3CW Midsummer Showdown review (7.21.17)

3CW Midsummer Showdown review (7.21.17)

3CW Midsummer Showdown

 

July 21 2017

 

We’re in Middlesbrough, in the grimy North-East of England. I used to watch a lot of 3CW shows but their recent output has been difficult to fit into my already crowded schedule. However when they got Matt Riddle and Jeff Cobb in for a show. Well, I had to see that. Hosts on commentary area Mike Groom and Stevie Aaron.

 

3cwMS

 

Hubba Bubba Lucha vs. Chris Whitton & Kid Richie

I’ve not seen HBL in a long time. This is the semi-final in the 3CW Tag Team Championship tournament. The tag belts have been inactive since the companies first run ended in 2013. The last champions were Chris Cannon and GBH, two local lads mainly based in 3CW. They’ve both stopped wrestling so a tournament is required. Shame really as they could lay claim to one of the longest tag title runs, ever. Everyone is a hand-slapping babyface. Ligero is more famous nationally but Whitton & Richie were the cornerstone of 3CW’s tag team division. The benefit of having a babyface tag is that it doesn’t slip into formula and both teams get the chance to showcase themselves. It’s well paced too, making sure the crowd doesn’t drift away. It’s a good mixture of stuff too. Whitton does a fine job of ‘cleaning house’, Richie works from underneath, Ligero and Bubblegum bring both classy teaming and lucha-inspired high spots. Richie gets the pin with a senton and the local boys advance. Whitton was struggling a bit at the finish but Richie is as good as ever.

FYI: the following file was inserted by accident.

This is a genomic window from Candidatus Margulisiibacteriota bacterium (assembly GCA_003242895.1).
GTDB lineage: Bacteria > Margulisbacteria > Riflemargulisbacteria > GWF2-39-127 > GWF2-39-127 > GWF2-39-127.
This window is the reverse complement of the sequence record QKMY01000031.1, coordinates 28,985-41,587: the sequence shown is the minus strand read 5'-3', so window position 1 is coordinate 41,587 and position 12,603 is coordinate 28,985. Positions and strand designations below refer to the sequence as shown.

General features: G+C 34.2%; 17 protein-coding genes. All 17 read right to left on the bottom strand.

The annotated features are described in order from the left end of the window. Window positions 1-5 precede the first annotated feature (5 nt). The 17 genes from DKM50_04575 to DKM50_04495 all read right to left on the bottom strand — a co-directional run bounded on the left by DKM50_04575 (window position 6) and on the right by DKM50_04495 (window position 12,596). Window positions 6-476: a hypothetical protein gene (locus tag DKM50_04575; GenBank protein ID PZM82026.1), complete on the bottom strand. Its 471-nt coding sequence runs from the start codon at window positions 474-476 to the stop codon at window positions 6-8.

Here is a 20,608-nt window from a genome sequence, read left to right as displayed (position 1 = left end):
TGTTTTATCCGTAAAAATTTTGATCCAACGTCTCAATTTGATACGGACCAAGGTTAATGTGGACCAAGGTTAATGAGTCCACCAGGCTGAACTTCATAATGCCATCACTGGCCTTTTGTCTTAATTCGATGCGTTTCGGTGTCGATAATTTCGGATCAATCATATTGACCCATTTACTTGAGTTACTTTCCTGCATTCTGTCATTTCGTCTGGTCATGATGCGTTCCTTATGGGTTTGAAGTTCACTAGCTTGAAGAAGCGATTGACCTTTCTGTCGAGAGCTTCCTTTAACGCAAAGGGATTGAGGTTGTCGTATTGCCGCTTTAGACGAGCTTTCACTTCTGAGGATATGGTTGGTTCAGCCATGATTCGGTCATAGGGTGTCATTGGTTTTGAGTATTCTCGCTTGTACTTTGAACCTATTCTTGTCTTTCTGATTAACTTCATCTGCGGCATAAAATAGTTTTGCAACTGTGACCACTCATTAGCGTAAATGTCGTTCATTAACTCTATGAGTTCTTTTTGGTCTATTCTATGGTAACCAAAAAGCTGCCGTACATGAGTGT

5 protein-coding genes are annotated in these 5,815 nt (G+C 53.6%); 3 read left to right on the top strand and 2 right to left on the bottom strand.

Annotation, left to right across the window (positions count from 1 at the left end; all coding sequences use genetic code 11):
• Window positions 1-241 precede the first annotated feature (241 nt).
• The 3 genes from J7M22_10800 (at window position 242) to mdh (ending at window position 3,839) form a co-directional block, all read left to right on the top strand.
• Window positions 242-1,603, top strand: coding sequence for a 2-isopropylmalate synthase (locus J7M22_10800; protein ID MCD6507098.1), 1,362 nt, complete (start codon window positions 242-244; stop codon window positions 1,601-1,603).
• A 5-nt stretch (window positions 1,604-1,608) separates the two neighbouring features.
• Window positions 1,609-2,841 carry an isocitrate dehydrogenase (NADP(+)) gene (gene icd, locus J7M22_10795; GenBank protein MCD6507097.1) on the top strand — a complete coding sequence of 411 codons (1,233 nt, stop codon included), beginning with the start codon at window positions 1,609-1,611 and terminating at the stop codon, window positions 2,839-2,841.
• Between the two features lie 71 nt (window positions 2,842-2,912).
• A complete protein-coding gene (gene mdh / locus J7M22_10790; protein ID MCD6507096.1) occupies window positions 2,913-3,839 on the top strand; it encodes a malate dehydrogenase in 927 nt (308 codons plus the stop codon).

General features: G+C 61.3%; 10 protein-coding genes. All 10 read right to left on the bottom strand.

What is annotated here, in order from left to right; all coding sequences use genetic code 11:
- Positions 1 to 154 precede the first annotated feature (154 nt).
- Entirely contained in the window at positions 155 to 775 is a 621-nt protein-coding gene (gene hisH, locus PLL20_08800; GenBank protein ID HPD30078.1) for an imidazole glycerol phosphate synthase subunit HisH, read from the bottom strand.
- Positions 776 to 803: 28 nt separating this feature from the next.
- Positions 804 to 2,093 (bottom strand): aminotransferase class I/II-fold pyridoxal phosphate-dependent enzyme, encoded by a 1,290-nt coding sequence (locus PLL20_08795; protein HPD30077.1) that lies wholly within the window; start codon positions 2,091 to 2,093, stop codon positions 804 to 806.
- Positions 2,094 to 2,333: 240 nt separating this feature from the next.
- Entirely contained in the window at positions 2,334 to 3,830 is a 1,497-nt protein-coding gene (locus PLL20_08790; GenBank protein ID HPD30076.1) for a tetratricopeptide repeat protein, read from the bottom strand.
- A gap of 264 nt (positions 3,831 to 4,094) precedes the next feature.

Final Rating: ***3/4

 

Liam Slater vs. Ace Matthews

Ace’s entrance music is “The Touch” by Stan Bush so I naturally love him. Ace is all about the heel heat, at the moment anyway. He gets the crowd riled with his Ace Athletic branding. Liam is a good old fashioned blue-eye. The match is very basic. Slater feels like a speedy technical wrestler who works within himself on these child-friendly promotions. As Ace is content to be all character, it allows Liam to do the same. The match is somewhat clunky, although it occasionally threatens to hit a higher gear. Sometimes it flummoxes commentary when things don’t go according to plan. Ace Athletic use the numbers game to cheat, which is fine by me because I can hear Stan Bush again. The joy of Stan’s dulcet tones echoing around the building while Liam gets a shoeing is literal music to my ears. Martin Kirby makes the save, calling Ace Athletic “dickheads” in the process.